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The Problem of "Kingdom" in Our Marriages

We're kicking off a week of practical marriage advice from a handful of our Crossway authors. In What Did You Expect?,  Paul David Tripp asks readers to consider the problem of "kingdom" in our marriages:

We are drawn to order, predictability, comfort, ease, pleasure, appreciation, fun, and personal happiness. We don’t like difficulty of any kind. There are many of us who would rather have an easy life than a God-honoring one. So before we ever battle with one another, we are actually battling the Lord.

Think of the sturdiness of your allegiance to your own kingdom purposes. Think about how little of your anger over the last month had anything whatsoever to do with the kingdom of God. Your anger seldom comes out of a zeal for the plans, purposes, values, and calling of the kingdom of God.

When you are hurt, angry, or disappointed with your husband or wife, it is not because he or she has broken the laws of God’s kingdom, and it really concerns you. No, you are most often angry because your spouse has broken the laws of your kingdom. Your spouse is in the way of what you want, and it mobilizes you to do or say something that will rein your spouse back into service of your wants, needs, and feelings.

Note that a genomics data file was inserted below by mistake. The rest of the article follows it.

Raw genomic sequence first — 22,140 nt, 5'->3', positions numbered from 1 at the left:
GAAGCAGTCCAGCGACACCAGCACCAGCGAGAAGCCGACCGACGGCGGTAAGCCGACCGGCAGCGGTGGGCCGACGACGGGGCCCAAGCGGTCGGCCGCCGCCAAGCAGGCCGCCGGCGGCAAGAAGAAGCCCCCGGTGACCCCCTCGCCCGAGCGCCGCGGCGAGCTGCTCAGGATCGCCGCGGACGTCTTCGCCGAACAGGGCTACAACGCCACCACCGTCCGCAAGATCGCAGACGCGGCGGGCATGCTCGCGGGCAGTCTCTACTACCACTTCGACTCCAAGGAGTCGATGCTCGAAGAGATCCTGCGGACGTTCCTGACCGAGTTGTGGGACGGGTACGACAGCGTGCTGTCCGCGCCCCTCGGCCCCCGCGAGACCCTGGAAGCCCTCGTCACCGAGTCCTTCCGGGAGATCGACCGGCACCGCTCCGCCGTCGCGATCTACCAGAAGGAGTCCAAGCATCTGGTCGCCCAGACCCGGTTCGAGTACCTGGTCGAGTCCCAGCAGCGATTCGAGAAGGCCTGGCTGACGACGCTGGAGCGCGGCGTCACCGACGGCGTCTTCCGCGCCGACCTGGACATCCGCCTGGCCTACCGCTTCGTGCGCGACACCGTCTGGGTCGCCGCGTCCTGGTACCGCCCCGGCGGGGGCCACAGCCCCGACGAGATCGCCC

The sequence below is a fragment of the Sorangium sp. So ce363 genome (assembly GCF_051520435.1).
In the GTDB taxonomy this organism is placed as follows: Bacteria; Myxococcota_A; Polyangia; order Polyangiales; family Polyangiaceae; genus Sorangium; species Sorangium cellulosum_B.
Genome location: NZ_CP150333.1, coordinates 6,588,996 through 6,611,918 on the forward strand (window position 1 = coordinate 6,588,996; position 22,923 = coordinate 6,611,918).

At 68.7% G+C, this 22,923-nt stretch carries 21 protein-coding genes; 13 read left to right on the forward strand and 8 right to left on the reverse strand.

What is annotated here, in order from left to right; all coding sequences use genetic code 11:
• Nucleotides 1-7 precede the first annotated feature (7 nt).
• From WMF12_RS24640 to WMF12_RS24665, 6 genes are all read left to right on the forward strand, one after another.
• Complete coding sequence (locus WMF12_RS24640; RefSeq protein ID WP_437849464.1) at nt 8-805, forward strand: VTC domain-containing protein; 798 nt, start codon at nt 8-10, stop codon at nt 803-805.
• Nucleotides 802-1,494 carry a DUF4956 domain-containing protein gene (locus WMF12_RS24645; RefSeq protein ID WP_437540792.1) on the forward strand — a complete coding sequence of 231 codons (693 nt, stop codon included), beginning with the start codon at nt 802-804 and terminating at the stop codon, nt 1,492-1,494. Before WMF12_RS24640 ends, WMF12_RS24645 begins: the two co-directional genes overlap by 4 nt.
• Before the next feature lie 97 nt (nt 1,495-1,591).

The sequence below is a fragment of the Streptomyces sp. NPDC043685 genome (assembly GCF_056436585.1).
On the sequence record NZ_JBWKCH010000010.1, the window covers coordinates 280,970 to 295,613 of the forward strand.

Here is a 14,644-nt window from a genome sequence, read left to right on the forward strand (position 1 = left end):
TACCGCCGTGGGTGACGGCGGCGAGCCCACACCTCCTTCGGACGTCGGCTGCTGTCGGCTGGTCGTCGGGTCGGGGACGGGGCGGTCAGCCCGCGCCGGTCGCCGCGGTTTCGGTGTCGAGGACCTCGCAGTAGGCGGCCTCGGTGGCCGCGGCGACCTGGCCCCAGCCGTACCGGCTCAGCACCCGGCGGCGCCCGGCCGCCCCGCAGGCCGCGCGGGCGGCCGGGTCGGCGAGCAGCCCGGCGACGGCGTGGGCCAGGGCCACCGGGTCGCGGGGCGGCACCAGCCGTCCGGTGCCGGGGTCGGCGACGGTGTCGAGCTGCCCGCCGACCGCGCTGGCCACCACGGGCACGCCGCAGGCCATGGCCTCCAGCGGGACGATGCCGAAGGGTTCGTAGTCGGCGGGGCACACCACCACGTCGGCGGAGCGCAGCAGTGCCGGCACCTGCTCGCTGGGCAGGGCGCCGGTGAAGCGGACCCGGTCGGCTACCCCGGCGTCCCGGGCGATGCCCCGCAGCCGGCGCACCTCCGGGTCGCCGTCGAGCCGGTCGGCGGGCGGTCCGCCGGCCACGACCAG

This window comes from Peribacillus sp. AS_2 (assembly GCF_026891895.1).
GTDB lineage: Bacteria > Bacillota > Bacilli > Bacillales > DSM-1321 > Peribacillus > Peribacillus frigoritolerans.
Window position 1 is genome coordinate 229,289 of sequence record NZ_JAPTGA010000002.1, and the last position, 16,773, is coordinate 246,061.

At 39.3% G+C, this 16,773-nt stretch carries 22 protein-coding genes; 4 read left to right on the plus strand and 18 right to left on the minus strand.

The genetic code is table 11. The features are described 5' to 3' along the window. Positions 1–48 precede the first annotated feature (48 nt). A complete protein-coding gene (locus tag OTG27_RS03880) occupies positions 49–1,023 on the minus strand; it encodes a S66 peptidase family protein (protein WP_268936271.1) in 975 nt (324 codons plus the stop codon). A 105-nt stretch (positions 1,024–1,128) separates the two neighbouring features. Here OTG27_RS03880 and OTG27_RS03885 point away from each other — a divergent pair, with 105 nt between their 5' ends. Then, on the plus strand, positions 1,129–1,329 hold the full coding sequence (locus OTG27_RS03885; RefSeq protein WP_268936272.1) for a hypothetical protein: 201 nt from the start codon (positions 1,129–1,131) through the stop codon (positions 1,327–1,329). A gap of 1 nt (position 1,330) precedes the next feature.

But God’s grace purposes to expose and free you from your bondage to you. So he places you in a comprehensive relationship with another flawed person, and he places that relationship right in the middle of a very broken world. To add to this, he designs circumstances for you that you would have never designed for yourself. All this is meant to bring you to the end of yourself, because that is where true righteousness begins.

So, as you read, I would ask you these questions:

  • Whose kingdom shapes your marriage?
  • Whose kingdom defines your dream?
  • What really makes you happy?
  • What is it that you want so badly for your marriage to be?
  • Could it perhaps be that what you thought was love was not really kingdom-of-God, other-centered, other-service love?
  • Could it be that what you actually wanted was for that other person to love you as much as you do?
  • Could it be that your anger reveals how zealously committed you are to the purposes of your own kingdom?
  • Could it be that the troubles you face in your marriage, both big and small, are not so much hassles as they are opportunities?
  • Could it be that just when you thought God had abandoned you and your marriage that he is really very near, giving you the best gift ever—transforming grace?

This grace rescues you from the one thing that you cannot rescue yourself from—you. Reconciling your marriage begins when you begin to reconcile with God. It begins when you begin to pray this radical prayer: “Your kingdom come, your will be done, right here, right now in this marriage as it is in heaven.” Good things happen as the result of that prayer!

Excerpt modified from What Did You Expect? by Paul David Tripp.

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